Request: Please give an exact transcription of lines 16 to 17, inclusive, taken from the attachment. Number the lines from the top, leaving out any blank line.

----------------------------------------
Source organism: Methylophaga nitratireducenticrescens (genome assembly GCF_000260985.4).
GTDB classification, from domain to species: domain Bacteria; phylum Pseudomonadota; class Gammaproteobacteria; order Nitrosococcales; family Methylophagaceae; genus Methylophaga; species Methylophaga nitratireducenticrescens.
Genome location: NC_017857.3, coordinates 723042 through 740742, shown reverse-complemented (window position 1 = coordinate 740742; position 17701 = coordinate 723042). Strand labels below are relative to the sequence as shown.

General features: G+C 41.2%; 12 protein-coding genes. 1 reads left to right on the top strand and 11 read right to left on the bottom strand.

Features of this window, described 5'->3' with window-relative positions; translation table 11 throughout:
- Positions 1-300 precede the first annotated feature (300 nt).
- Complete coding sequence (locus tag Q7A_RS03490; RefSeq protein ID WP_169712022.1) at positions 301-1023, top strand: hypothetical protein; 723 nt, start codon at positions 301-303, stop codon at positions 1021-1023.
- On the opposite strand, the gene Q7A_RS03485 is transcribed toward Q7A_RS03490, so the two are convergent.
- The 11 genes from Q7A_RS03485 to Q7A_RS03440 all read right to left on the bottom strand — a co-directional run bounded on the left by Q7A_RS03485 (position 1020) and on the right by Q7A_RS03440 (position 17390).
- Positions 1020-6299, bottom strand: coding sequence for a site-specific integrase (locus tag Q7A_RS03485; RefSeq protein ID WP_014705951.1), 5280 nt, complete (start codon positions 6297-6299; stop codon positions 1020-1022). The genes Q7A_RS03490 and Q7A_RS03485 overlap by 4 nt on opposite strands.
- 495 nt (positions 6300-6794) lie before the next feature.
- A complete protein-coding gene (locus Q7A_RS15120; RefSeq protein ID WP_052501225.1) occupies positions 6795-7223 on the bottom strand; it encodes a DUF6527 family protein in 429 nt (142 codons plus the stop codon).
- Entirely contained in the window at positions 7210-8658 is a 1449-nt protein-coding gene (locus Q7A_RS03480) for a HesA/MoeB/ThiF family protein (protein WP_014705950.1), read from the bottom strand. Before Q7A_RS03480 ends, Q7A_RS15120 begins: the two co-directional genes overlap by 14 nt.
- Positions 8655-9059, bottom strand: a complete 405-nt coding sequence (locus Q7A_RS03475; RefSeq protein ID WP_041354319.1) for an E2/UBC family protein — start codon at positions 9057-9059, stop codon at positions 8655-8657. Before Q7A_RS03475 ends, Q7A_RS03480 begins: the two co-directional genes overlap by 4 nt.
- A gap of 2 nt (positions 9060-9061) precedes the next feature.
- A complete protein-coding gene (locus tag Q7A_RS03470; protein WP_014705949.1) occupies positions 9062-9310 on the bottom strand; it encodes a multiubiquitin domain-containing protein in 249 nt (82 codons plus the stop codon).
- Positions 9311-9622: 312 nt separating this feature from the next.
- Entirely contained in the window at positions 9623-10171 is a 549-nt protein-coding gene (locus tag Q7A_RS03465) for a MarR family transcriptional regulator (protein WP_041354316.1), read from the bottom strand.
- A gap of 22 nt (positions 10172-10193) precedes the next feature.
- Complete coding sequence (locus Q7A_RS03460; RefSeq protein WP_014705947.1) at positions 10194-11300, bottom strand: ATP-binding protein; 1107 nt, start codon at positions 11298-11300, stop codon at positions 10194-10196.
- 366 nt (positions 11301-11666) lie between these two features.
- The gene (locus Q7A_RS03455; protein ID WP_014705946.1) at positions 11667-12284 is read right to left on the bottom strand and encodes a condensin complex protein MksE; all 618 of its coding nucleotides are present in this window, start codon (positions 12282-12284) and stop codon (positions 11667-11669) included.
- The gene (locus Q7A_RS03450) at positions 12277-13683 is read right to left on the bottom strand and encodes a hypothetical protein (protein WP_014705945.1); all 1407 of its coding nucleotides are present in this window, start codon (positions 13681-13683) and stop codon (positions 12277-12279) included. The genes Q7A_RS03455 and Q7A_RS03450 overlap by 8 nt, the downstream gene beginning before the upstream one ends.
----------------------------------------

- A complete protein-coding gene (locus tag Q7A_RS03470; protein WP_014705949.1) occupies positions 9062-9310 on the bottom strand; it encodes a multiubiquitin domain-containing protein in 249 nt (82 codons plus the stop codon).
- Positions 9311-9622: 312 nt separating this feature from the next.